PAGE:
Few facts and questions about anti-Blasphemy law

Among countries with a Muslim-majority, Pakistan has the strictest anti-blasphemy laws. Last Friday people from different religio-political groups were protesting against intention of National Assembly to amend that clause of constitution which can hang anyone convicted of blasphemy against last prophet. Since 1956 when Pakistan became “Islāmic” Republic, politicians

Photo by writer

have used religion for the sake of their policies and today Islam has become a political party or brand more than a religion. Apart from debate whether amendment in law is necessary or not, I have few facts and questions for those who think laws are sacred and misuse is myth.

There is no doubt that we respect and admire personality and image of Islam’s last prophet Muhammad and it is highly offensive for Muslims if anyone compromise image of Holy Prophet (Article of PPC 295-C forbids defaming Muhammad) but at the same time a question arise in my mind about supremacy of God. Our (Pakistani) law can hang anyone for blasphemy against last prophet, does it condemn and punish blasphemy against God?

By Article 33, it is the country’s duty to discourage parochial, racial, tribal, sectarian, and provincial prejudices among the citizens. But it has no discouragement for religious discrimination and prejudice against minorities.

The only law which has become controversial for its over use to victimize is PPC 153 A:

(a), whoever “by words, either spoken or written, or by signs, or by visible representations or otherwise, promotes or incites, or attempts to promote or incite, on grounds of religion, race, place of birth, residence, language, caste or community or any other ground whatsoever, disharmony or feelings of enmity, hatred or ill-will between different religious, racial, language or regional groups or castes or communities” shall be fined and punished with imprisonment for a term that may extend to five years.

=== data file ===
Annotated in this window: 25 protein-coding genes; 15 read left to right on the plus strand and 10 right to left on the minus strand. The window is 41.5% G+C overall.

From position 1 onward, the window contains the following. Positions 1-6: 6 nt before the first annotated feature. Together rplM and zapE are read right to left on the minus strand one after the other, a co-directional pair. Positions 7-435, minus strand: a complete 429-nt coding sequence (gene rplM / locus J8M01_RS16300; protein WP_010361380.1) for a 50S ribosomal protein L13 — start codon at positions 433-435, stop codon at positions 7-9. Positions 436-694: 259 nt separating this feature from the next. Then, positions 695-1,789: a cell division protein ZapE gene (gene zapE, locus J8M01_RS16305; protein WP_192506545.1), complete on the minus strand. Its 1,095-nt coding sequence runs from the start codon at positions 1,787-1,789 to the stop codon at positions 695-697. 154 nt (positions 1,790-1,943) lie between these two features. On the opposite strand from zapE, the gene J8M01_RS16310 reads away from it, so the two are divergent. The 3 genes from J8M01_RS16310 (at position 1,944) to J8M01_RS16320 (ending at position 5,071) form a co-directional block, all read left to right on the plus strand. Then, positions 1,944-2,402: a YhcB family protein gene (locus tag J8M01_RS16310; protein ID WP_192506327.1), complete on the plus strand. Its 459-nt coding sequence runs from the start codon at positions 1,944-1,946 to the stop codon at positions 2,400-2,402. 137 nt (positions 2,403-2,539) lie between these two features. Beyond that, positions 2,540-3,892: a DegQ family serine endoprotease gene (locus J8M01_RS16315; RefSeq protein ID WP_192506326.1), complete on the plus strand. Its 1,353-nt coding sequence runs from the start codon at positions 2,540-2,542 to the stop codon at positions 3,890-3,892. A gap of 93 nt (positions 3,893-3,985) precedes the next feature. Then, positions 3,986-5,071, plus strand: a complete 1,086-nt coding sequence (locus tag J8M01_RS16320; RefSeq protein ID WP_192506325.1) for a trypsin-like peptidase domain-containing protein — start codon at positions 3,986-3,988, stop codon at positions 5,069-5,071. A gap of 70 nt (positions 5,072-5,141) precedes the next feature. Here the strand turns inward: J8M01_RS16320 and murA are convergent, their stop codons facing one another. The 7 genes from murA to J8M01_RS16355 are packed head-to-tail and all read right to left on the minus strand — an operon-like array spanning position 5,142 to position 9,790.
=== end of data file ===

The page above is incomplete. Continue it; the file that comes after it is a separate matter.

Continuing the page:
“Pakistani authorities charged 1274 people with offenses under the blasphemy laws since 1986 till 2010. Sixty percent of the people charged were non-Muslim. Most of those charged were murdered soon after the charge was laid.” The Washington Post

According to Minorities Concern of Pakistan, Aasia Noreen, is the 38th woman who has been charged under the blasphemy laws in the country. And  Jamaat-e-Islami-affiliated cleric on Friday offered Rs 500,000 reward for anyone who kills Aasia Bibi, a Christian woman sentenced to death for blasphemy. Wikipedia

“I will give Rs 500,000 to a person who killed Aasia,” the prayer leader of the historic Masjid Mohabbat Khan

The cleric also appealed to the Tehreek-e-Taliban Pakistan (TTP) to kill Aasia. He asked the group to carry out the killing instead of bombing other places. “To kill the woman is a service to the religion in a real,” Daily Times Pakistan

In July 2010, a trader in Faisalabad complained that one of his employees had been handed a pamphlet which contained disrespectful remarks about Muhammad. According to the police, the pamphlet appeared to have the signatures and addresses of Pastor Rashid Emmanuel and his brother Sajid, who were Christians. While the police were escorting the brothers from a district court, gunmen shot and killed both. BBC news